Why should we suspect that the 429,000 might be a glitch? Well, and obviously to everyone but the people of the mainstream media, it is a one week number not consistent with recent numbers. Even though you realize that every improvement has to start somewhere, you have to suspect a statistical glitch in that kind of situation. Further, you have Government Motors (otherwise known as GM).
Contrary to what the mainstream media leads you to believe--especially when it fits their agenda--the weekly jobless claims number (along with almost every other employment number) is NOT an objective, concrete number. It is "seasonally adjusted" by use of a formula. Every summer, at this time, GM shuts down its plants to "retool"--to save money on labor. Those employees file for unemployment (in what amounts to a subsidy of corporations who play this game). Well, this year GM--now Government Motors--did NOT shut down its plants. The Labor Department formula assumes--falsely--that those plants were shut down according to the seasonal pattern. That could explain ALL of the "improvement" in this week's number (especially along with any other statistical anomalies that are present). We have to wait and see. That is why one week's number, as I have told you for at least six months, does not mean much in and of itself.
But does not the fact that GM kept its plants open and running indicate an "improvement" in the economy, and in the labor market? Well, maybe. And maybe not. As stated, GM is now "Government Motors". Its decisions ae now heavily political, which--to be fair--they might be even if the Federal Government were not the major owner. This, however, does raise a problem. As with the CBO and its health care bill numbers, are politicians--and others--learning how to GAME THE SYSTEM? There are some disturbing indications that this might be so, including those constant upward revisions in the weekly jobless claims number. The good thing about a weekly number is that it is hard to keep distorting the number, without it being obvious. It is something to keep i mind, however, for October.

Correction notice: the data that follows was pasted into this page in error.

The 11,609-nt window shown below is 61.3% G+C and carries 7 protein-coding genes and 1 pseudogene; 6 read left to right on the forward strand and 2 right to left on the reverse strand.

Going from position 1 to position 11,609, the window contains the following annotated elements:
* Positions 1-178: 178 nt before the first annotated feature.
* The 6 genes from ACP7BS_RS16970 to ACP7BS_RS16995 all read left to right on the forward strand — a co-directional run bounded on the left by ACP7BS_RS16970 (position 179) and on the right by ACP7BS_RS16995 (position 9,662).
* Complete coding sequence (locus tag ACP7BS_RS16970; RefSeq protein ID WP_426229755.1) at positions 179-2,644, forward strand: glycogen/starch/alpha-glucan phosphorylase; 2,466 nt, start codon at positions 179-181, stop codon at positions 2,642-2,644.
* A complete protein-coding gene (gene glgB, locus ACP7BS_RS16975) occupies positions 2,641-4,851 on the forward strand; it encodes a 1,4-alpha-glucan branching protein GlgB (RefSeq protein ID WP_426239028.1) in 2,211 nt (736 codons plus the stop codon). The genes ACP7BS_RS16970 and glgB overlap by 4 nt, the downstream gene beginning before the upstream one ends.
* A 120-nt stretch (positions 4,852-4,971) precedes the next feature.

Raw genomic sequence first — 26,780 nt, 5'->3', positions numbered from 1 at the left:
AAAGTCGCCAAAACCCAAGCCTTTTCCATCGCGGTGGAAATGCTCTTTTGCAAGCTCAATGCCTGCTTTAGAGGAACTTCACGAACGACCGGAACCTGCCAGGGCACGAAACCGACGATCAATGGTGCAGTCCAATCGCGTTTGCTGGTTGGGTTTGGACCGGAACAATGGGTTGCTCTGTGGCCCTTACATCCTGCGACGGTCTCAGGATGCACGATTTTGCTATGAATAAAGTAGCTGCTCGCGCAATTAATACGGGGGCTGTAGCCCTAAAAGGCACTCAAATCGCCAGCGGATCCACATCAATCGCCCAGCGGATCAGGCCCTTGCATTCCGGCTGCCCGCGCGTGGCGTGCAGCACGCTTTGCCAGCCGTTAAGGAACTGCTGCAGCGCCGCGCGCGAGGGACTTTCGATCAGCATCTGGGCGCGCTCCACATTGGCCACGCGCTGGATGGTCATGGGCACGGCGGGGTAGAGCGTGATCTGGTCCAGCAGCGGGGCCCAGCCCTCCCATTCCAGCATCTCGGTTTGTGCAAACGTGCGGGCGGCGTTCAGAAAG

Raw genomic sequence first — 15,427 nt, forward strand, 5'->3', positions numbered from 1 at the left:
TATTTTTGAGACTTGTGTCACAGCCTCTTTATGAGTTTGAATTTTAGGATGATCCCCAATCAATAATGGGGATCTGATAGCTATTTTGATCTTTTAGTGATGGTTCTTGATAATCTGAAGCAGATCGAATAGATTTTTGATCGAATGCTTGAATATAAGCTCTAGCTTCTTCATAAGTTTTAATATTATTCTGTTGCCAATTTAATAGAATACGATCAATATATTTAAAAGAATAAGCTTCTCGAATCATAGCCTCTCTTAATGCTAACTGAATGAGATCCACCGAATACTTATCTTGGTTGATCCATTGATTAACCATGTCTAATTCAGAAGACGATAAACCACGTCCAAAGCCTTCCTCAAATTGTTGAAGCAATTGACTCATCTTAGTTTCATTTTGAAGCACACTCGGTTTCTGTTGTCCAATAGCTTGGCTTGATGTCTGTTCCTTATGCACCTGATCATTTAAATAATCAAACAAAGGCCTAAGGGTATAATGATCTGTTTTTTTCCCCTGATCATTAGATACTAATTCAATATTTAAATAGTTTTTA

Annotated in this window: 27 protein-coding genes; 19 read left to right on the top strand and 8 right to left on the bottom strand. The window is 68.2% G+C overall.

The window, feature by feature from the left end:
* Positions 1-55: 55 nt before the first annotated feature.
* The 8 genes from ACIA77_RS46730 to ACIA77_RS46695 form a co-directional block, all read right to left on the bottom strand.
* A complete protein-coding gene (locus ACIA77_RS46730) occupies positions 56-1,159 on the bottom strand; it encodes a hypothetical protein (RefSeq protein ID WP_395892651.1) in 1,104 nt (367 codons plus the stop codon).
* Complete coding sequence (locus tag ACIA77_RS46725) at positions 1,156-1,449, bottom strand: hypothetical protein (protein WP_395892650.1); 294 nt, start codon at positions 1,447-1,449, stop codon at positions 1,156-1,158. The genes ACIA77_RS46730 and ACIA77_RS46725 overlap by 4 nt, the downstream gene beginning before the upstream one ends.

Another suspicious part of this week's reported numbers was a significant RISE (bad news) in continuing unemployment claims. In other words, while the weekly jobless claims number went down (improved) fairly dramatically, the total number of laypeople receiving unemployment went UP dramatically *getting worse). How can that be? Well, I have told you in the past that the number of people on unemployment is subject to so many variables, including Congressional changes in extended benefits, that it is an AMBIGUOUS number. It is hard to interpret why it is fluctuating either up or down. Still, it is a further indication that this one week of improvement in the initial jobless claims number may be a statistical glitch. It is, of course, POSSIBLE for layoffs to be improving, while people on unemployment just can't find jobs. The jobless claims number measures layoffs, and not employment. However, I would take a lot of convincing before accepting that as an "explanation" of how the total number of people on unemployment can go dramatically up, while the number of people filing new claims goes dramatically down. It is much easier to see how the total number of people on unemployment could go down (falling off the rolls for some reason, including losing their benefits), while the new claims go up.
There you have it. The truth--as much as we can know it. Yes, this week's jobless claims number was actually a good number (relatively), for a change. But it is only one week, and actual improvement is not established (and can't be fore several weeks). This week's number is NOT a continua ton of a steady decline, which would give it more credibility. However, improvement has to start somewhere, which means that you can't say--unless you are as dishonest as the AP--that this week's number should be disregarded. Time will tell.
Meanwhile, I have suspended (not "erased") my "Obama Fails" headline on the weekly jobless claims number--pending further evidence. I also did not use my parody headline: "Obama loses 429,0000 jobs last week", even though that, too, would continue to be an accurate headline (as to gross jobs). But that headline is a parody of the Obama Administrations attempt to say that they have "created or saved" so many gross jobs--as if that kind of fictional number means anything. That parody seems inappropriate when the weekly jobless claims number--for one week, anyway--is good. Let Obama have his one week in the sun. At least there is some POTENTIAL for hope in yesterday's jobless claims number. We will see. (Nope, I will not consider Obama anything other than a disaster, even if the labor market actually starts to improve, but we can hope for that miracle even as we recognize that Obama is ruining this country in many different ways).